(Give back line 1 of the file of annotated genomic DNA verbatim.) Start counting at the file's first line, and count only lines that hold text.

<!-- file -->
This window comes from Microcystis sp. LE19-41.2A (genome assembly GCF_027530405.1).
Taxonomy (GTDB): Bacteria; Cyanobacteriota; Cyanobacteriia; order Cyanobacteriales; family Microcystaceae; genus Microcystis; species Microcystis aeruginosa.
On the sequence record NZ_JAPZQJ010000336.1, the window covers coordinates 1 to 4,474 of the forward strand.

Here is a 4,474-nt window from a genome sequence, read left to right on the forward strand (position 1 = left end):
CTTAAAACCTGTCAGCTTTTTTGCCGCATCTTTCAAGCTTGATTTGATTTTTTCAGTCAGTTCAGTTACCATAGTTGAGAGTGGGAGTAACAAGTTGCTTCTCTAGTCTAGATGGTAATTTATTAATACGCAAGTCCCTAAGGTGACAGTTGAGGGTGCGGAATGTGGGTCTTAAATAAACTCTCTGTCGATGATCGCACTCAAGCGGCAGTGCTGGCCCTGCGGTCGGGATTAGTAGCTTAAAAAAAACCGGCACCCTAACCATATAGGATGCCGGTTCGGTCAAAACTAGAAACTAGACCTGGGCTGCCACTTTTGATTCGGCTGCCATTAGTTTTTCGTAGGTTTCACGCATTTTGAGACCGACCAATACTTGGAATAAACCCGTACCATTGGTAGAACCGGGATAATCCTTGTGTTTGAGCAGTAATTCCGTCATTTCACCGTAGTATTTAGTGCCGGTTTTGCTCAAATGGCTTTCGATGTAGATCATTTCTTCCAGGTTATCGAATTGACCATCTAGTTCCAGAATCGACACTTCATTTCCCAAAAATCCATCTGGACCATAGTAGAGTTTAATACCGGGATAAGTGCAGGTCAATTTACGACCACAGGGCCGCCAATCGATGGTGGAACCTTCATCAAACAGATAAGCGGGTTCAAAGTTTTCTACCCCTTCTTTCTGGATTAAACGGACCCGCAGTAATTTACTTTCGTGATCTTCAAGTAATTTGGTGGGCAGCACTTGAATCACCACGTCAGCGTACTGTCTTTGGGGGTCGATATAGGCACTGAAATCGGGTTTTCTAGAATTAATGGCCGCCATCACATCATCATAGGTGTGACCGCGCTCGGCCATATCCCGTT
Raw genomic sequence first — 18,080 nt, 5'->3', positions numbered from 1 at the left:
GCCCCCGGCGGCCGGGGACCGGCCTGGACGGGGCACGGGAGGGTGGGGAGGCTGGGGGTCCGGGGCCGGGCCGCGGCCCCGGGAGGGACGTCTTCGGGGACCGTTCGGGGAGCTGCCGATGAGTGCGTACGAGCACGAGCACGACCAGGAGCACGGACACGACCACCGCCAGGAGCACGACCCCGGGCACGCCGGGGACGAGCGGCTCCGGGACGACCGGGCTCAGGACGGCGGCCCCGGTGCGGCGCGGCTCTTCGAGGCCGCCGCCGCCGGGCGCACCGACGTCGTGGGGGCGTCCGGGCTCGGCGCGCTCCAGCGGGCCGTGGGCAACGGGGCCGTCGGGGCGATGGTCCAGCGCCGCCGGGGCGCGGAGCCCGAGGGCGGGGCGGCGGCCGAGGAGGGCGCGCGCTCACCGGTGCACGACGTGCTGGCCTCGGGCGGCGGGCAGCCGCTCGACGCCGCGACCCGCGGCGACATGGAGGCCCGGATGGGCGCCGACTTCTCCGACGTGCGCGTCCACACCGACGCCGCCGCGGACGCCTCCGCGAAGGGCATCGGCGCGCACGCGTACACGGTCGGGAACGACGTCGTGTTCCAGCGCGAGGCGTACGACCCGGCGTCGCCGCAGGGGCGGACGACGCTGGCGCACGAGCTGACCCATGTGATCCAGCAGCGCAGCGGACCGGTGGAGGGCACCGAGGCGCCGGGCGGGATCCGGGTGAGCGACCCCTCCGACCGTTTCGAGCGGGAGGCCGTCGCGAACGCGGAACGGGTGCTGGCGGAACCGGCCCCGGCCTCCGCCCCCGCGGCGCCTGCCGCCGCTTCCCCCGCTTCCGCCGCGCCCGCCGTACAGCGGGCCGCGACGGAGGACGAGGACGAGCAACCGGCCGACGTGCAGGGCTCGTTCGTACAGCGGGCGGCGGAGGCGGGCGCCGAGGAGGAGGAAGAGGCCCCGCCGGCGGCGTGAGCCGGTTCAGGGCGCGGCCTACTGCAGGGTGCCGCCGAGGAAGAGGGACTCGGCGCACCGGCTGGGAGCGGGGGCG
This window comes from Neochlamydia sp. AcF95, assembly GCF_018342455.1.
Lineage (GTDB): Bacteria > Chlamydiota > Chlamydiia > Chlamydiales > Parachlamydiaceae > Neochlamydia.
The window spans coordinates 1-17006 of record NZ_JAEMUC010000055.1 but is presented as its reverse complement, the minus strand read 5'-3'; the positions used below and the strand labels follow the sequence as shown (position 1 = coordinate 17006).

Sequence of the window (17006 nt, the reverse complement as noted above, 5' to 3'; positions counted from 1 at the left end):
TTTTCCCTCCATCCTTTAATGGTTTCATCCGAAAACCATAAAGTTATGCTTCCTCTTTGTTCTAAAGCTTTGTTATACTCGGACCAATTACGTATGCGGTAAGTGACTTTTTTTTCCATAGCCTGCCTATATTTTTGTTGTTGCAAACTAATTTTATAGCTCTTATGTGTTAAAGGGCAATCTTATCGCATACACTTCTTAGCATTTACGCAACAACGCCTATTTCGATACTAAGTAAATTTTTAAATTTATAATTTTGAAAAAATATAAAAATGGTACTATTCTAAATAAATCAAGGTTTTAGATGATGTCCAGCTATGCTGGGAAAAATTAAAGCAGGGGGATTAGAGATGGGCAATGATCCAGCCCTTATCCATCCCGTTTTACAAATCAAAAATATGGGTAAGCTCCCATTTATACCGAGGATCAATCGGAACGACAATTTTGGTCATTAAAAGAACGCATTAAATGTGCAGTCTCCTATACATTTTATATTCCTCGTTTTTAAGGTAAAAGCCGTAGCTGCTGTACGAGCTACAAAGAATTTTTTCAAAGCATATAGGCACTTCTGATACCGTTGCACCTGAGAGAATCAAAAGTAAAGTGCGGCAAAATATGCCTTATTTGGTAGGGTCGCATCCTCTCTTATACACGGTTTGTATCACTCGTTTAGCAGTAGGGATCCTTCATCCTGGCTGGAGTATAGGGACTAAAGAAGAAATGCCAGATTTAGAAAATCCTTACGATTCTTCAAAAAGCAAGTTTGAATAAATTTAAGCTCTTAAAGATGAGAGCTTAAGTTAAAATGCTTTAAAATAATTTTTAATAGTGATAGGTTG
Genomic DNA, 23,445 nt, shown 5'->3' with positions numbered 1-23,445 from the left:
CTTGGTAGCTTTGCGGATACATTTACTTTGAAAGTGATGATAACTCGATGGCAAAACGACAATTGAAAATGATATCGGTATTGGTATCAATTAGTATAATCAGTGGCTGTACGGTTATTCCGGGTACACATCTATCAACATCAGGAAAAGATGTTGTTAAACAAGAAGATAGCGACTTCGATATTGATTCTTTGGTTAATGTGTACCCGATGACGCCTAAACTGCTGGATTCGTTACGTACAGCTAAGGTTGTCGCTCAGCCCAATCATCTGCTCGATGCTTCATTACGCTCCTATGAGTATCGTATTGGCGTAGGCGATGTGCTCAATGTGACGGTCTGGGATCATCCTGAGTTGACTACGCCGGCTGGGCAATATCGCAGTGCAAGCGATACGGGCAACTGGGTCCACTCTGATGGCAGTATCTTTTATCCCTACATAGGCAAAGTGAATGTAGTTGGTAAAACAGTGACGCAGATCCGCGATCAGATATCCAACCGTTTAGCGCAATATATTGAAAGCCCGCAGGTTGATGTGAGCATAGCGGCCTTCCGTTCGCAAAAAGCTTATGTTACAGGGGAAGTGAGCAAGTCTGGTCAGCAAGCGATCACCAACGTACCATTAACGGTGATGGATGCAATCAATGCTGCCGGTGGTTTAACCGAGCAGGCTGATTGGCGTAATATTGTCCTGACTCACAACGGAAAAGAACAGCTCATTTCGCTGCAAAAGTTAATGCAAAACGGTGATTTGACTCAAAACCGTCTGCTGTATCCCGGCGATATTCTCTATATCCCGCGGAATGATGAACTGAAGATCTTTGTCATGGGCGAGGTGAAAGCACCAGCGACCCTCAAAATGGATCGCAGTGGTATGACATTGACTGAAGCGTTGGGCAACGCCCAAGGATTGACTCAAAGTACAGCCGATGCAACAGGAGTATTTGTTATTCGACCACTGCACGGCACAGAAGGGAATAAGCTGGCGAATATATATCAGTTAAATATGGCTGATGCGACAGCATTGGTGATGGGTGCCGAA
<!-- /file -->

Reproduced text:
This window comes from Microcystis sp. LE19-41.2A (genome assembly GCF_027530405.1).